By Ludovic Subran, Group Chief Economist
Londoners will forever remember the summer of 2012 for two reasons. Firstly, it was in the City of London that Mario Draghi, the President of the European Central Bank (ECB) chose to issue a stern message to the Euro’s detractors: “The ECB is ready to do whatever it takes to preserve the euro. And believe me, it will be enough” he announced. We can therefore expect a particularly eventful return from the holidays, marked by a new series of political and monetary measures aimed at relieving the financial pressures which Greece, Spain and Italy have been under for more than a year now (and indirectly the rest of Europe due to the ricochet effect).
Meanwhile, on the other side of the Thames, it will be the 30th modern Olympic Games which people will remember. For a few weeks at least, these Olympics (the third to be held in London) will banish the particularly downbeat economic mood which currently exists in the United Kingdom. Amidst the feats and achievements of more than 10,000 athletes who are gathered here for the occasion, international political tensions will temporarily subside as people cheer on their country’s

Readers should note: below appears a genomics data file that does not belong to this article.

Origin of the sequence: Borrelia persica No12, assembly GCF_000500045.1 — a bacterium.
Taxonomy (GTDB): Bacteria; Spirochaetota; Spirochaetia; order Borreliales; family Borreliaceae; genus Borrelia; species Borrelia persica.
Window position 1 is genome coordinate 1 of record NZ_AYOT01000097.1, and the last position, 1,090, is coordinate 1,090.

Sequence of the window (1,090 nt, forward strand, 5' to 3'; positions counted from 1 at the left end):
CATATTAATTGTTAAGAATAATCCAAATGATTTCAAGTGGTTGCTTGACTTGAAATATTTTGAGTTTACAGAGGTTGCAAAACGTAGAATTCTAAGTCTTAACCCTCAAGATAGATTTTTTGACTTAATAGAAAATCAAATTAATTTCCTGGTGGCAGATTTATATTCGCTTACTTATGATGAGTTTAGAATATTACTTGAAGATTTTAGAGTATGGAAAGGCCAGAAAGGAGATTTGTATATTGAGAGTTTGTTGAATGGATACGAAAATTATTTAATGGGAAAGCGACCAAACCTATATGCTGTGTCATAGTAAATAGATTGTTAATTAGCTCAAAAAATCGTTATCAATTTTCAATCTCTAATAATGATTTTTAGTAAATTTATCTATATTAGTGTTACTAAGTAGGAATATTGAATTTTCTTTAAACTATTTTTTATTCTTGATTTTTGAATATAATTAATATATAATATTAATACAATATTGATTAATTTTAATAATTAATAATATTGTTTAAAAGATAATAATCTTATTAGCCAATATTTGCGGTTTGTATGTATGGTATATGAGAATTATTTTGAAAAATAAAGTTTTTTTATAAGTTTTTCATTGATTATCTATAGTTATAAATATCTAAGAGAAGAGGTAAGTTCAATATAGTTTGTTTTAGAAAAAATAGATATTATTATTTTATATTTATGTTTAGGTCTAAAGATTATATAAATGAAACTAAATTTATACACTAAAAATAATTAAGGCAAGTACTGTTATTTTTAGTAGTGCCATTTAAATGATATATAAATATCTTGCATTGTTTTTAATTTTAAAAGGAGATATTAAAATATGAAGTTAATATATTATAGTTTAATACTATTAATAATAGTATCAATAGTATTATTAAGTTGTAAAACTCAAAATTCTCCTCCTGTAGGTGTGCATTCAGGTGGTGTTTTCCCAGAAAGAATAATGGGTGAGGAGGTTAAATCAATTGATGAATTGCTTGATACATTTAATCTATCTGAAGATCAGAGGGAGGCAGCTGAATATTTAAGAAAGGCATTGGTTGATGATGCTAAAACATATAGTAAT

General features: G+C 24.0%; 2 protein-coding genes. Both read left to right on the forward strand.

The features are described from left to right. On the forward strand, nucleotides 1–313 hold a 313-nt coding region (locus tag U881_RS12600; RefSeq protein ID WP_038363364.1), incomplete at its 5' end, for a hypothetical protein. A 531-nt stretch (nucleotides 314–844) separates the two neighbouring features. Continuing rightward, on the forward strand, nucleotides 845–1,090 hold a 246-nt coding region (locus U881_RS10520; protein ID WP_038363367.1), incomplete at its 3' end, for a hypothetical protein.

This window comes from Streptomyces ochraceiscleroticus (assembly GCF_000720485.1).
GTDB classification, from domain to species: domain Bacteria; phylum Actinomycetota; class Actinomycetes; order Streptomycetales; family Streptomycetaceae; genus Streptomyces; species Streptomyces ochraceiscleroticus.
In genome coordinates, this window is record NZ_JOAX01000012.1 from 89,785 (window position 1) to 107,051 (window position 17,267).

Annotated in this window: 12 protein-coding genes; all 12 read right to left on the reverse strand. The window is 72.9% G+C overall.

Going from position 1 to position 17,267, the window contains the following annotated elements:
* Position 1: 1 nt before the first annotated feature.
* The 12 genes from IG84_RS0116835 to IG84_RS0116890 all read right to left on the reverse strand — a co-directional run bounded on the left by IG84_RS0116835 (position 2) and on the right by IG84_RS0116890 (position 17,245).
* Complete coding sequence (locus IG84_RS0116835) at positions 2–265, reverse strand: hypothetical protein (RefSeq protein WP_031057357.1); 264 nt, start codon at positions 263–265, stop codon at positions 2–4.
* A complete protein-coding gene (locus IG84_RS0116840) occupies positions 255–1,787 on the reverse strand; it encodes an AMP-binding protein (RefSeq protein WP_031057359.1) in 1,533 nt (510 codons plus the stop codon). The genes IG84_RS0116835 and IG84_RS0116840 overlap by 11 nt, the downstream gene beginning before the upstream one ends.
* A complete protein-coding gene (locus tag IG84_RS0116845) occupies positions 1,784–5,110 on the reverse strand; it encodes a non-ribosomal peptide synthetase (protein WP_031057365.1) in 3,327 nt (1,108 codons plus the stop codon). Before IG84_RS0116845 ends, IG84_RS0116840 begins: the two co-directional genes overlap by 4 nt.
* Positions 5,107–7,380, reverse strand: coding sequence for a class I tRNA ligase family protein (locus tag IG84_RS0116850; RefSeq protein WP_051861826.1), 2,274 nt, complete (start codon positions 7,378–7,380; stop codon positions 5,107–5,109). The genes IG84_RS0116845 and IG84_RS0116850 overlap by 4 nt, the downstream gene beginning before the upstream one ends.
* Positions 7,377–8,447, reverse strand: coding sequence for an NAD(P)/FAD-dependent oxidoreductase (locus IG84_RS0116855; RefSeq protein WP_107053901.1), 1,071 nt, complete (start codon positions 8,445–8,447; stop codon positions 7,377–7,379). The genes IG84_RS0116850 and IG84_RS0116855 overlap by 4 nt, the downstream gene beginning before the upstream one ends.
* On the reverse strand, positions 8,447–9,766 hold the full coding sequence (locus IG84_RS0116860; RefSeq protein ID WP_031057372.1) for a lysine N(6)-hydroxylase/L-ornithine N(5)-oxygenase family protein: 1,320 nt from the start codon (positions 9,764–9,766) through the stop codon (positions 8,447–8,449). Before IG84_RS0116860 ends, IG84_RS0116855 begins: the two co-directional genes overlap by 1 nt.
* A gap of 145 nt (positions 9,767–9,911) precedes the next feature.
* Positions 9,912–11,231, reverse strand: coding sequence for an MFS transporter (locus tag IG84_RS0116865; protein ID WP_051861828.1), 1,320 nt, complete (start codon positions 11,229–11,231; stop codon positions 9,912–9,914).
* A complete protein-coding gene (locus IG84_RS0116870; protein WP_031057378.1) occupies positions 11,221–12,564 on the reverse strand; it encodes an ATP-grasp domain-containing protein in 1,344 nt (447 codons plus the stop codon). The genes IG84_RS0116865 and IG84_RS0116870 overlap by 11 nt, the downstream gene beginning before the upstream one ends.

In our industry news, we have focused on the effects which particularly difficult budgetary adjustments are having on industry dynamics. Has austerity become a sector-specific problem? Cost-driven management has become increasingly prevalent in themain business sectors in Europe.On the other side of the Atlantic, the process of reindustrialisation is underway but the property market and the possibility of a brutal end to key tax incentives are all causes for concern.
Finally, in the emerging economies, a slowdown in global trade is forcing these countries to focus on domestic demand and on the much-needed structuring of their industries. The continued lacklustre progress with achieving worldwide recovery is proving sorely trying for a number of sectors. Their resistance and endurance are being tested to the full, sometimes with painful consequences.
So who are the winners in this industrial marathon? The gold medal is shared, with a tie between the chemicals/pharmaceuticals sector and the food industry,which are still being spurred on by diversified demand. The silver medal goes to the equipment manufacturers (particularly in the automotive sector) and to the IT and electronics industry in the wider sense which continue to stand up well though with some difficulties. Finally, the bronze medal goes to the construction and air transport sectors. The first is exhausted due to a lack of growth drivers or public intervention while the second suffers from a lowlevel of profitability due to stiff competition and reduced margins.
Extract from Euler Hermes Global Sector Outlook - August 2012.
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